It’s a question I’ve dealt with this month as I’ve led two October writing challenges and am thinking about goals for 2014. I started out the month great, but I lost focus somewhere. I set out to discover why.
My calendar was so full of very good things, but I was frequently exhausted and vaguely dissatisfied. (Well, not vaguely actually. It was a very pointed dissatisfaction with the amount of writing I finished on any given day.) What was the reason?
My children were grown and on their own. I had long ago given up time wasters (TV viewing, hanging on the telephone) and most hobbies (quilting, gardening), and yet…the struggle to write for quality periods of time persisted.
A Busy Blur
I realized that I had fallen into the all-too-common trap of substituting being busy for being focused. Could this be you as well? If it is, you’ll need to deal with it–or this year’s goals will go by the wayside too.
Answer the following questions to check your focus:
- Do you know where you’re going?
- If you stay on the road you’re on, where is it leading?
- Are you busy qualifying yourself for a writing life you don’t want?
Pull Back for Better Focus
You may need to get an overview of how you spend your time before you can answer those questions. It can be an eye-opening exercise to keep track of your activities, hour by hour, for a week or two. (A month is even better.) For example, you might truly believe that you spend two hours writing every day, plus one hour marketing, and a fourth hour studying.
After keeping track, you might find you actually write twenty minutes while frequently stopping to check email. Your marketing hour might actually be spent reading about marketing methods, but not truly ever doing any marketing of your own projects. Your hour of studying the magazine article on character development might actually boil down to twenty minutes of study and forty minutes of reading ads and letters to the editor.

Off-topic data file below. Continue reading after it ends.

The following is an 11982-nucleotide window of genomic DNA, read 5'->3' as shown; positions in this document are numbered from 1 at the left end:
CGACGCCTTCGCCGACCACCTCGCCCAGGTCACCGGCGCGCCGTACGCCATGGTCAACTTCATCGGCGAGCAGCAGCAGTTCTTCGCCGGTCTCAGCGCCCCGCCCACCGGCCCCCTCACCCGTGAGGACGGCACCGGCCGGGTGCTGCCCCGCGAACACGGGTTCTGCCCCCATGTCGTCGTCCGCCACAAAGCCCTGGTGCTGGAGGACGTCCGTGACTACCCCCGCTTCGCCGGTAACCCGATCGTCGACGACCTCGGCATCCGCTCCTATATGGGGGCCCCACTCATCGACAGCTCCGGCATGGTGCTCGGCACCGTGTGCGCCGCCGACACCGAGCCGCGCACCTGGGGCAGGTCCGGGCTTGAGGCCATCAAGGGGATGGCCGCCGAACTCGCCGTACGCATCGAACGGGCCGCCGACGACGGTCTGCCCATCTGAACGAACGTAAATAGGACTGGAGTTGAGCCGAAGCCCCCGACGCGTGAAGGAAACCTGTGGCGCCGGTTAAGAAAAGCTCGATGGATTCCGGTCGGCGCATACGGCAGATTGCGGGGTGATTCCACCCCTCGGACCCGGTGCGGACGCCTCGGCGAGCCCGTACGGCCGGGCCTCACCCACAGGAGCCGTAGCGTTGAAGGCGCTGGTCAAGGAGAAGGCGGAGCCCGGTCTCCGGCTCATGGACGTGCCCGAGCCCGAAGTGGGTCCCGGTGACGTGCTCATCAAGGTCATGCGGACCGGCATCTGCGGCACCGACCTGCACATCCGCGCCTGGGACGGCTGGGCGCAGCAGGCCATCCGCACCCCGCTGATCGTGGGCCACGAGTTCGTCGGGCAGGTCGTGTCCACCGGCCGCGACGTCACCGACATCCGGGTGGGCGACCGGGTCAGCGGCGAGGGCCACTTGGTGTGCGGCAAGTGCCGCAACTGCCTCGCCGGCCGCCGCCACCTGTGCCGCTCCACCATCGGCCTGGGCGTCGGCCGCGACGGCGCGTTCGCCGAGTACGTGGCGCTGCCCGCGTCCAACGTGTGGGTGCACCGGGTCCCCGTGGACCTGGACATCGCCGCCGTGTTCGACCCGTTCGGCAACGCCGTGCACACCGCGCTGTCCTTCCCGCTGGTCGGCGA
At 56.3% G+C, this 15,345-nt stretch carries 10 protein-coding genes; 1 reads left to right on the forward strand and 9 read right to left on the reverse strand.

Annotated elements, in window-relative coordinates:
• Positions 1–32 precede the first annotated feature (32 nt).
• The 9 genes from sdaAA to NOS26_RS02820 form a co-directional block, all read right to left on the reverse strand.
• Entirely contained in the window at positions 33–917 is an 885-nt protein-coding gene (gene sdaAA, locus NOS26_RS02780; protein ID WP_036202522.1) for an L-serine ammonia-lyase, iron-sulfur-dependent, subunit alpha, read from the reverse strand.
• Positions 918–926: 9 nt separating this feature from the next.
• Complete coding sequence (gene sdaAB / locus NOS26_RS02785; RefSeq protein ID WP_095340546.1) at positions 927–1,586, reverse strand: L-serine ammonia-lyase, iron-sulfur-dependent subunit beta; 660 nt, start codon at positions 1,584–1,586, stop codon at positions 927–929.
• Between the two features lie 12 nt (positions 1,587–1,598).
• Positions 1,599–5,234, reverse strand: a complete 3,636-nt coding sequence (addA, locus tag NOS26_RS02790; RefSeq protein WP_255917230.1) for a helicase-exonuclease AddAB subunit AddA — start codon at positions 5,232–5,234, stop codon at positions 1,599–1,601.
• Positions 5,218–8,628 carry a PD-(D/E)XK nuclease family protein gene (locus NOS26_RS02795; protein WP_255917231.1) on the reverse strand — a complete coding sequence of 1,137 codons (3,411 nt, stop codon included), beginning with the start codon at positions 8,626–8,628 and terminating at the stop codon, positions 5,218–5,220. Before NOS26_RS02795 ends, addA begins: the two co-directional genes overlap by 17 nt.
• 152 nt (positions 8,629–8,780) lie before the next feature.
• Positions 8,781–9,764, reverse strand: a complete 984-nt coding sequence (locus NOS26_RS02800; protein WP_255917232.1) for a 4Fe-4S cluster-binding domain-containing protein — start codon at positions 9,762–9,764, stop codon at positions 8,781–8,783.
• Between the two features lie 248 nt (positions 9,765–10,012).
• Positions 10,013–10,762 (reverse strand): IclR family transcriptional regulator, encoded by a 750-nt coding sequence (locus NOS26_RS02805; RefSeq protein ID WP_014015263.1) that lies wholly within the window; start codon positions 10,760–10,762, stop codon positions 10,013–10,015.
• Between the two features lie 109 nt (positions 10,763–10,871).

My biggest downfall, I discovered, was my “automatic yes.” I said yes without stopping to think about my decision. In an effort to clean out my email Inbox, I said an automatic yes to all kinds of volunteer things I didn’t have time for really. I said an automatic yes to social functions with friends and requests to babysit grandkids. I did the insanely ridiculous thing of saying an automatic yes without looking at my calendar. So frequently lately I’ve had three appointments or social things in one day, and I was burned out the next day too.
Training for What?
Suppose you dream of writing novels. Your time tracker might reveal that your writing time is eaten up by writing free newsletters for two organizations you belong to. Or, if you’re well published, you can’t say no when asked to write an endorsement or review of someone’s new book. (That may not sound like much, but those of you who write reviews know that reading the book takes several hours, and a well crafted review takes another hour at least.) Maybe you haven’t had time to work on your own novel for three days because you’ve been critiquing for other writers in your group or writing guest blogs.
All these things make you feel like you’re furthering your writing career as a novelist–but are you? Or are you busy qualifying yourself for something other than your dream? You’re actually gaining experience as a reviewer, a critiquer, a blogger, and a newsletter writer. (Those are fine jobs, if that’s truly what you want to be doing in the long run.) But if you stay on this road–if you continue to spend a large chunk of your writing time this way–do you like where it will inevitably lead you?
Fuzzy or Focused Goals?
Know what your dreams and goals are. We all have our own criteria for choosing goals–and different methods to determine what we’re supposed to do with our writing gifts. (Prayer and journaling work best to clarify things for me.)
Once you’ve decided, don’t be vague about how you intend to get where you want to go. You must live on a higher plane–above the constant demands for your time–and say “no” to things that don’t further those goals. If you have difficulty saying “no” and think it is selfish, I recommend my Boundaries for Writers e-book where I deal with this.
What might you change (get rid of OR add) in your writing life to better qualify you for the writing life of your dreams? Name one thing in a comment below!